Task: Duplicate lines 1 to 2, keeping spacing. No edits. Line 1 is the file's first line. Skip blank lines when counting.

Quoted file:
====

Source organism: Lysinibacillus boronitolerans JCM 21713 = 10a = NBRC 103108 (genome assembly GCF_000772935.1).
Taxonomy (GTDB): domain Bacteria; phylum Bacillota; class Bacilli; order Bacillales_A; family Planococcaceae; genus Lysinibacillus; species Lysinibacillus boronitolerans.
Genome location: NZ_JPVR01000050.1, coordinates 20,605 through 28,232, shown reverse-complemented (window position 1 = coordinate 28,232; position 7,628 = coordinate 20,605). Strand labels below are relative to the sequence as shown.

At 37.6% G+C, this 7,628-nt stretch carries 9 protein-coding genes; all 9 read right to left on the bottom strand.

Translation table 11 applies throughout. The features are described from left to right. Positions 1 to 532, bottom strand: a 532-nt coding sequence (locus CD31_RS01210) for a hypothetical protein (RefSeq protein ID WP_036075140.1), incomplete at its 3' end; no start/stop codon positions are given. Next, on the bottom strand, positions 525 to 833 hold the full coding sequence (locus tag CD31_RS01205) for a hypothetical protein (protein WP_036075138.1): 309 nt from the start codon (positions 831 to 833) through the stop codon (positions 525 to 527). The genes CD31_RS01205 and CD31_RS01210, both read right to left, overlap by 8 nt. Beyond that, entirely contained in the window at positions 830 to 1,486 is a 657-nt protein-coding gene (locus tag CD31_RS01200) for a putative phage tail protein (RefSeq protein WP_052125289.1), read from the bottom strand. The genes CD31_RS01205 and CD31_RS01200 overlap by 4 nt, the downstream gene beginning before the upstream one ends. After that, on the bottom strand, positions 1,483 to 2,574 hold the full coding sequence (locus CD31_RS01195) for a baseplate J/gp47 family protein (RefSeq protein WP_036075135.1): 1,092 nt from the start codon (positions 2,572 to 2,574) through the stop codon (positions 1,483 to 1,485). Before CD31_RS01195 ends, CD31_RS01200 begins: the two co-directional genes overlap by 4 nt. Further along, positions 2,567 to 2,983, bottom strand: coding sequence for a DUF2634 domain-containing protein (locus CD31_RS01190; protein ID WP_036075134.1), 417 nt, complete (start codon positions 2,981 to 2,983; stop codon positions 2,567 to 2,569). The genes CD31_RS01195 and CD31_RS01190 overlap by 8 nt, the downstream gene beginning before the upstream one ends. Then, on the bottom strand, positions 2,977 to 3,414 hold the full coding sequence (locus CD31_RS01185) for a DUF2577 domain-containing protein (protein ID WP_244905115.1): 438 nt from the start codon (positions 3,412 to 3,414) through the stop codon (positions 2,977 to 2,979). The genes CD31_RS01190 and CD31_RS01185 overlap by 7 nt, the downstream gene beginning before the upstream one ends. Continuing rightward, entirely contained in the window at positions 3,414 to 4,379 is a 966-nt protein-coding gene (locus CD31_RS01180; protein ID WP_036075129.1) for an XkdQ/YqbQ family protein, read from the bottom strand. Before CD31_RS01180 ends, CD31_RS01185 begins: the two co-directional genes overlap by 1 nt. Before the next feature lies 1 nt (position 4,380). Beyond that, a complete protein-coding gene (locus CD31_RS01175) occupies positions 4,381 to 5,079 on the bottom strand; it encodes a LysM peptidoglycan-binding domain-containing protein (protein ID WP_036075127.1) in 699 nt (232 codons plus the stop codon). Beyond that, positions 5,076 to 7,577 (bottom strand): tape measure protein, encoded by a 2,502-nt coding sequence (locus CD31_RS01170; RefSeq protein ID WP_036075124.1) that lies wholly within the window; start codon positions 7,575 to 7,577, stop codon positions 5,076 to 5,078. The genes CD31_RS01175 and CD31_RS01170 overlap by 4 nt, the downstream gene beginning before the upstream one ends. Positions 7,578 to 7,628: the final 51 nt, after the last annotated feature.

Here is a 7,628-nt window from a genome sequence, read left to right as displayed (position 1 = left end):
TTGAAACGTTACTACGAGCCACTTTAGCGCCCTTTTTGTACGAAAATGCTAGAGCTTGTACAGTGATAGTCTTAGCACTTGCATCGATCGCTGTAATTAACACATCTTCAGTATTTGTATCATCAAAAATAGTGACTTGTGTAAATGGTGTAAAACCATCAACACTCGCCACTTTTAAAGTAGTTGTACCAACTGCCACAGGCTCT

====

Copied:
Source organism: Lysinibacillus boronitolerans JCM 21713 = 10a = NBRC 103108 (genome assembly GCF_000772935.1).
Taxonomy (GTDB): domain Bacteria; phylum Bacillota; class Bacilli; order Bacillales_A; family Planococcaceae; genus Lysinibacillus; species Lysinibacillus boronitolerans.